Australia told: `It could be a long, hard haul'

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The Independent Online
AUSTRALIA WILL witness an event today that has not been seen for a generation: the departure of 2,000 men and women on a hazardous military operation from which some may not return.

With the nation braced for possible casualties, from what is Australia's biggest military deployment since the Vietnam War, the Prime Minister, John Howard, warned that the Australian-led peace-keeping force in East Timor could face a long and dangerous haul.

"We all hope that this mission can be completed smoothly and quickly, but we must, however, prepare for the possibility that it could be long and protracted," he said in a pre-recorded address to the nation broadcast on televison last night. "Although the goal of the force is the restoration of peace and stability, the conditions that they encounter could be violent. Any operation of this kind is dangerous. There is the risk of casualties."

Mr Howard, often criticised for his wooden delivery and failure to show emotion, appeared close to tears as he said that all Australians sought to share the anxieties felt by the families of the troops. "They go with our goodwill and total support," he said. "We wish them godspeed."

With Australia's initial troop commitment likely to rise to 4,500 in the coming weeks, opinion polls and radio phone-ins suggest that nearly all Australians support the country's leading role in the International Force for East Timor (Interfet). However, that consensus could start to crumble if troops are killed. Only one Australian soldier has died in active service since the Vietnam War, so the impact of casualties would be deeply felt.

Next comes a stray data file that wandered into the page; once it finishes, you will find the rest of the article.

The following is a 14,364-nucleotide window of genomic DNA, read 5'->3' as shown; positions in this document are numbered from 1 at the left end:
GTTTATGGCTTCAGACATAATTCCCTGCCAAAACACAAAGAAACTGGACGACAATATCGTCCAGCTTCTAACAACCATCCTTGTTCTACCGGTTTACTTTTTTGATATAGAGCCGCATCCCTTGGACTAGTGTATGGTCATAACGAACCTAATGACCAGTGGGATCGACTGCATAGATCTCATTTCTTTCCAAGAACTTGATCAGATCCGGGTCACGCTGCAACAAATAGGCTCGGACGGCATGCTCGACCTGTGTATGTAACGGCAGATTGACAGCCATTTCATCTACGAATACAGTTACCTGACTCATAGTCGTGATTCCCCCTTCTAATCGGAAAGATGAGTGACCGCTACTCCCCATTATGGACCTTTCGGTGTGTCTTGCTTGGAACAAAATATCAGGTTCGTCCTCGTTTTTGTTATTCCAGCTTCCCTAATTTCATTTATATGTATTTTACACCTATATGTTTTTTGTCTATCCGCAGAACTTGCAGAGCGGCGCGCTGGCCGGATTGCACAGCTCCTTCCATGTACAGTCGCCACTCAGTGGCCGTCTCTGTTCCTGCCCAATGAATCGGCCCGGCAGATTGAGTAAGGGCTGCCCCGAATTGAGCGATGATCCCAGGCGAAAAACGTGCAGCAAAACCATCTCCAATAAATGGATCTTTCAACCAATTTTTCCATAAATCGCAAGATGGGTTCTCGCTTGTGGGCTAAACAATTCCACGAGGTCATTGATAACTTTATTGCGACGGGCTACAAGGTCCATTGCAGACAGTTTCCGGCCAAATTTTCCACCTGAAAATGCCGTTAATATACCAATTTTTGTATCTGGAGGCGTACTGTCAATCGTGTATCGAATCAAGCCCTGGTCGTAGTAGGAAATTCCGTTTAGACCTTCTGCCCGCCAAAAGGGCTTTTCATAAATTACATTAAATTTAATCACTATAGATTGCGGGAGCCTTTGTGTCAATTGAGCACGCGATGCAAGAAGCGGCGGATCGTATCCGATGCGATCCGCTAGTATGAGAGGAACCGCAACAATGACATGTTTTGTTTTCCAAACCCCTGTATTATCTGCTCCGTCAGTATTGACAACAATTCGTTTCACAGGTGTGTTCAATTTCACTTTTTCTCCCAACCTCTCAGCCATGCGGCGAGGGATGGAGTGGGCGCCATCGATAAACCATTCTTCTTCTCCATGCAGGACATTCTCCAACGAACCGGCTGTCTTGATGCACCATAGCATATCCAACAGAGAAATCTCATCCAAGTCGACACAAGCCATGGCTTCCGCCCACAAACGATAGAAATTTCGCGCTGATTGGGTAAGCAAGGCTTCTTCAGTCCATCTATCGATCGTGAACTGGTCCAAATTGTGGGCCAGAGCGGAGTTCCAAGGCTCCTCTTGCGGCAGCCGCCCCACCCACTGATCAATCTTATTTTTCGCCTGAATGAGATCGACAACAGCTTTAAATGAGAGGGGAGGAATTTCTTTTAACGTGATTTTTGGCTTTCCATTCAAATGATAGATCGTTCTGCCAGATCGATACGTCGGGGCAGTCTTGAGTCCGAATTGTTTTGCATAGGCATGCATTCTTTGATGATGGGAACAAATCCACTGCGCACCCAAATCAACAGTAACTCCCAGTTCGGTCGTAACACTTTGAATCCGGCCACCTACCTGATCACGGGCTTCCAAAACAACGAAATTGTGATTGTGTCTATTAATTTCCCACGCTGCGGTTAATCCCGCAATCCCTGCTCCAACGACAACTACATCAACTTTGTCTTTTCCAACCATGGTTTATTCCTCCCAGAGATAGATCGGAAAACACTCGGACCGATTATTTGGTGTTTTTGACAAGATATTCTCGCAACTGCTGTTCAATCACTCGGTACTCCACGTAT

Australian newspapers expressed their support for Australia's involvement in East Timor yesterday, but said the country would have to bear most of the expense for the province's long-term security and rehabilitation.

The Prime Minister flew to Townsville in northern Queensland last night, where some of the troops who will form the Australian contingent of the multinational peace-keeping force are stationed.

Mr Howard, who was flying on to the northern city of Darwin to speak to troops, said in his televised address that the government's decision to commit Australian forces to the peace-keeping team had not been taken lightly.

Interfet would work under robust rules of engagement, he said. "The rules under which they will operate will allow them to take all necessary steps not only to protect themselves but also to achieve the objectives of their mission."

Mr Howard also referred to the increasingly angry anti-Australia demonstrations that have taken place in Indonesia in recent days, saying: "Australia's quarrel is not with the Indonesian people. Indonesia is our nearest neighbour. We want friendly relations with the people of that country."